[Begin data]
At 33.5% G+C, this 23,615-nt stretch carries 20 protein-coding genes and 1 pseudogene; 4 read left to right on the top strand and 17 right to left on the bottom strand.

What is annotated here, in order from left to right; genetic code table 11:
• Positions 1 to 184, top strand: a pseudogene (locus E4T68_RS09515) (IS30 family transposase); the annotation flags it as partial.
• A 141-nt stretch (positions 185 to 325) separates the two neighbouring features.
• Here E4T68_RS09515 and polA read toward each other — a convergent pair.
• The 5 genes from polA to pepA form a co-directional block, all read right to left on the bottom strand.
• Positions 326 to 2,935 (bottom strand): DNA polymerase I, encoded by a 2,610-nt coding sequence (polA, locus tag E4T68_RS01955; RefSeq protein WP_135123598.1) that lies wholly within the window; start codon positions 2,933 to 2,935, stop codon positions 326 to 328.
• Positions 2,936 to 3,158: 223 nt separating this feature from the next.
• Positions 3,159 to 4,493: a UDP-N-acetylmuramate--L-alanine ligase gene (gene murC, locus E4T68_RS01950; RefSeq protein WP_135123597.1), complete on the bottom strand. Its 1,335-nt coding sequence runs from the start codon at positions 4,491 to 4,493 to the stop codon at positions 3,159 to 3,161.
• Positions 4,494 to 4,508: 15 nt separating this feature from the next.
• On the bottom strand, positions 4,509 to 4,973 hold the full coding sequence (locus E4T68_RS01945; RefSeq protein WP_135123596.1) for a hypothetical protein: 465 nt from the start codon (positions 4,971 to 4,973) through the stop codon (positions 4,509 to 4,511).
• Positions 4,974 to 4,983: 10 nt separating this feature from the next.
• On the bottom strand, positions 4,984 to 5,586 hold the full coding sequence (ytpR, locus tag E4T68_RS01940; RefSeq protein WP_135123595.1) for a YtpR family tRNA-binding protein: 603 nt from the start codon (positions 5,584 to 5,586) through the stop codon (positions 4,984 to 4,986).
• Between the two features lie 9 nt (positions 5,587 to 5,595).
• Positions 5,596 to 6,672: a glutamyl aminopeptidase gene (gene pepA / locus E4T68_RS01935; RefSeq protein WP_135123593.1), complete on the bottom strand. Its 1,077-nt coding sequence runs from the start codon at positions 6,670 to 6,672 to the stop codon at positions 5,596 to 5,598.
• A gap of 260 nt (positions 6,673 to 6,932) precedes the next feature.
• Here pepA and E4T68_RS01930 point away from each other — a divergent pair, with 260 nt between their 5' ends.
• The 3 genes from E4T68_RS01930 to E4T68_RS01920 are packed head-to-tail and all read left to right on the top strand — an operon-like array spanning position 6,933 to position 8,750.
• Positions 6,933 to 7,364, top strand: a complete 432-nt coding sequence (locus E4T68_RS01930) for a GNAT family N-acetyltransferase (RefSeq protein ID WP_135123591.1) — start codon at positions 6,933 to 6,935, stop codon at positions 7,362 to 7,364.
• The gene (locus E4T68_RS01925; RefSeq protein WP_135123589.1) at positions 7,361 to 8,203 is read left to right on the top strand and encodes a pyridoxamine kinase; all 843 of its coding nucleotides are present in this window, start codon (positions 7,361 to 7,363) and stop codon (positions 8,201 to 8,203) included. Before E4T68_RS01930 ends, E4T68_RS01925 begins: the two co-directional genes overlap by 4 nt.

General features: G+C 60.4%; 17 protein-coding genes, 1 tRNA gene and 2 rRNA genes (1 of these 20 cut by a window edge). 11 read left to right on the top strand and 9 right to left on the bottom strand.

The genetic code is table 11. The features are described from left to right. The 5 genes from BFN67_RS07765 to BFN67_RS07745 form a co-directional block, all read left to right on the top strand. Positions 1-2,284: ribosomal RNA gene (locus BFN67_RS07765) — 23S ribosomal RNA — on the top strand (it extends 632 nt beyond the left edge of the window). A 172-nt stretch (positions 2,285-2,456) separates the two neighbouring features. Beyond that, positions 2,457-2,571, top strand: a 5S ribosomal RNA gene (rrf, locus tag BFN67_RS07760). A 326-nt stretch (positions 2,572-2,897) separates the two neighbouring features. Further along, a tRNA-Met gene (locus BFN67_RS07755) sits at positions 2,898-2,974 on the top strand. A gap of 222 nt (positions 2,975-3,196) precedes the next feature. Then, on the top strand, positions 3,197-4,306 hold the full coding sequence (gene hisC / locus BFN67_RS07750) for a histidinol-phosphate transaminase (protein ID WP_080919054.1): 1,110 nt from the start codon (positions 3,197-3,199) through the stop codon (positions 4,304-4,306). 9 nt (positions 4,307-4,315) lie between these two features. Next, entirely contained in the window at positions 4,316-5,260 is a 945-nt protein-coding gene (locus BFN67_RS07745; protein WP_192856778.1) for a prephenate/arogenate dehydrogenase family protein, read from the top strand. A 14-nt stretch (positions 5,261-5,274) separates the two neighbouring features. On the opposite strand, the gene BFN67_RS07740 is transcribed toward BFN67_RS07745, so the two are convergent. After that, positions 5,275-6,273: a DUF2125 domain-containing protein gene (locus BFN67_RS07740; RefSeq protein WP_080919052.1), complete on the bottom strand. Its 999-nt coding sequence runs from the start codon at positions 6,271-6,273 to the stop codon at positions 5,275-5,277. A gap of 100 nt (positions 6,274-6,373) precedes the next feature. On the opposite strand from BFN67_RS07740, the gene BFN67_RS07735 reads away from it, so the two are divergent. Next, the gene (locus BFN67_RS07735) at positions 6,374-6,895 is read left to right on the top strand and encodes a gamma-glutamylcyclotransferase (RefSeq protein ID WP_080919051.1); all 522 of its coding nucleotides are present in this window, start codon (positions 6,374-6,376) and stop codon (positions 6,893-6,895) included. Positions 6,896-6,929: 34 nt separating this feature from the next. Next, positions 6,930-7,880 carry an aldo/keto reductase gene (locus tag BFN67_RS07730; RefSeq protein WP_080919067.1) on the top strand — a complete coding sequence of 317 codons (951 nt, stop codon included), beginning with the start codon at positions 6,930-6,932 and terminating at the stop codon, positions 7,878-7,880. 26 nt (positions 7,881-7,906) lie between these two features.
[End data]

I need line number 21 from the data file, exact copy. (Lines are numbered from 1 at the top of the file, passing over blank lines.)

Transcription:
General features: G+C 60.4%; 17 protein-coding genes, 1 tRNA gene and 2 rRNA genes (1 of these 20 cut by a window edge). 11 read left to right on the top strand and 9 right to left on the bottom strand.